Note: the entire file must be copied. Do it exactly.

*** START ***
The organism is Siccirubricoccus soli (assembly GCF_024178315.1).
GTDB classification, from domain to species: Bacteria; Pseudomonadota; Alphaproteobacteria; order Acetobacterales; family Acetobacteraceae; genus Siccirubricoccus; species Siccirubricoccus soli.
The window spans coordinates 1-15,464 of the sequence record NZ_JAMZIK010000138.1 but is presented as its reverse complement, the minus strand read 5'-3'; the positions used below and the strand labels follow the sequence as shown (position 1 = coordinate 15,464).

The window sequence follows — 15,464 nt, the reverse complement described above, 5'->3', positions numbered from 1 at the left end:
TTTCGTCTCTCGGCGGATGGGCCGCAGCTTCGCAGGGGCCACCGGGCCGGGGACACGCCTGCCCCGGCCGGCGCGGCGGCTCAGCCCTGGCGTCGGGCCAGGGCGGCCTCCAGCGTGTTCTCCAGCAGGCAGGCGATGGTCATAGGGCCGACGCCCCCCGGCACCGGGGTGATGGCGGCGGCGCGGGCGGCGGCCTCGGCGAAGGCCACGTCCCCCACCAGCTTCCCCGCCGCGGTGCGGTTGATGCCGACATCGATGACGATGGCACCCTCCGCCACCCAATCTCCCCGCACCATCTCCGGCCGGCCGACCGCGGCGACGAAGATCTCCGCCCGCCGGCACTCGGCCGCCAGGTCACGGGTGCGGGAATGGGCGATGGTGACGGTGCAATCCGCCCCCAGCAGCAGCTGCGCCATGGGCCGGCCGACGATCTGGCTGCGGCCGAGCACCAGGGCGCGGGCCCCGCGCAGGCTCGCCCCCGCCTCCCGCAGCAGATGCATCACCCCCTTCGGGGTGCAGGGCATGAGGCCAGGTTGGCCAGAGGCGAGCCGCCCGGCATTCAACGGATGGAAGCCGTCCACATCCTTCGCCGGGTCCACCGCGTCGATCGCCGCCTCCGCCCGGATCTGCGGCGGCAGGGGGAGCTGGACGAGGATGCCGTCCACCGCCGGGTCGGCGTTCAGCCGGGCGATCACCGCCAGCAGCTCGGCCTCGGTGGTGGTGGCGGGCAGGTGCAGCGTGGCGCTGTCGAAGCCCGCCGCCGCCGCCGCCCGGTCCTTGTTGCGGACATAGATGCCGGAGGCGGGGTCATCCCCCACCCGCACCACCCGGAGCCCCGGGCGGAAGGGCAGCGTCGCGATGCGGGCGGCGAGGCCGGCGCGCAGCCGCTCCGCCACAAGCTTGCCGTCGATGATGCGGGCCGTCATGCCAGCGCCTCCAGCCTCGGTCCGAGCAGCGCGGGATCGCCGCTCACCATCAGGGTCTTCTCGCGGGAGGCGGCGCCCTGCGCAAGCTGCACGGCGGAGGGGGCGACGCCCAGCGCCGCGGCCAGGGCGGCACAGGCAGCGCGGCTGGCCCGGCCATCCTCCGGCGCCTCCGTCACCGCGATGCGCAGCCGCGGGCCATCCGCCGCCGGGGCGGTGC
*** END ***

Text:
The organism is Siccirubricoccus soli (assembly GCF_024178315.1).
GTDB classification, from domain to species: Bacteria; Pseudomonadota; Alphaproteobacteria; order Acetobacterales; family Acetobacteraceae; genus Siccirubricoccus; species Siccirubricoccus soli.
The window spans coordinates 1-15,464 of the sequence record NZ_JAMZIK010000138.1 but is presented as its reverse complement, the minus strand read 5'-3'; the positions used below and the strand labels follow the sequence as shown (position 1 = coordinate 15,464).

The window sequence follows — 15,464 nt, the reverse complement described above, 5'->3', positions numbered from 1 at the left end:
TTTCGTCTCTCGGCGGATGGGCCGCAGCTTCGCAGGGGCCACCGGGCCGGGGACACGCCTGCCCCGGCCGGCGCGGCGGCTCAGCCCTGGCGTCGGGCCAGGGCGGCCTCCAGCGTGTTCTCCAGCAGGCAGGCGATGGTCATAGGGCCGACGCCCCCCGGCACCGGGGTGATGGCGGCGGCGCGGGCGGCGGCCTCGGCGAAGGCCACGTCCCCCACCAGCTTCCCCGCCGCGGTGCGGTTGATGCCGACATCGATGACGATGGCACCCTCCGCCACCCAATCTCCCCGCACCATCTCCGGCCGGCCGACCGCGGCGACGAAGATCTCCGCCCGCCGGCACTCGGCCGCCAGGTCACGGGTGCGGGAATGGGCGATGGTGACGGTGCAATCCGCCCCCAGCAGCAGCTGCGCCATGGGCCGGCCGACGATCTGGCTGCGGCCGAGCACCAGGGCGCGGGCCCCGCGCAGGCTCGCCCCCGCCTCCCGCAGCAGATGCATCACCCCCTTCGGGGTGCAGGGCATGAGGCCAGGTTGGCCAGAGGCGAGCCGCCCGGCATTCAACGGATGGAAGCCGTCCACATCCTTCGCCGGGTCCACCGCGTCGATCGCCGCCTCCGCCCGGATCTGCGGCGGCAGGGGGAGCTGGACGAGGATGCCGTCCACCGCCGGGTCGGCGTTCAGCCGGGCGATCACCGCCAGCAGCTCGGCCTCGGTGGTGGTGGCGGGCAGGTGCAGCGTGGCGCTGTCGAAGCCCGCCGCCGCCGCCGCCCGGTCCTTGTTGCGGACATAGATGCCGGAGGCGGGGTCATCCCCCACCCGCACCACCCGGAGCCCCGGGCGGAAGGGCAGCGTCGCGATGCGGGCGGCGAGGCCGGCGCGCAGCCGCTCCGCCACAAGCTTGCCGTCGATGATGCGGGCCGTCATGCCAGCGCCTCCAGCCTCGGTCCGAGCAGCGCGGGATCGCCGCTCACCATCAGGGTCTTCTCGCGGGAGGCGGCGCCCTGCGCAAGCTGCACGGCGGAGGGGGCGACGCCCAGCGCCGCGGCCAGGGCGGCACAGGCAGCGCGGCTGGCCCGGCCATCCTCCGGCGCCTCCGTCACCGCGATGCGCAGCCGCGGGCCATCCGCCGCCGGGGCGGTGC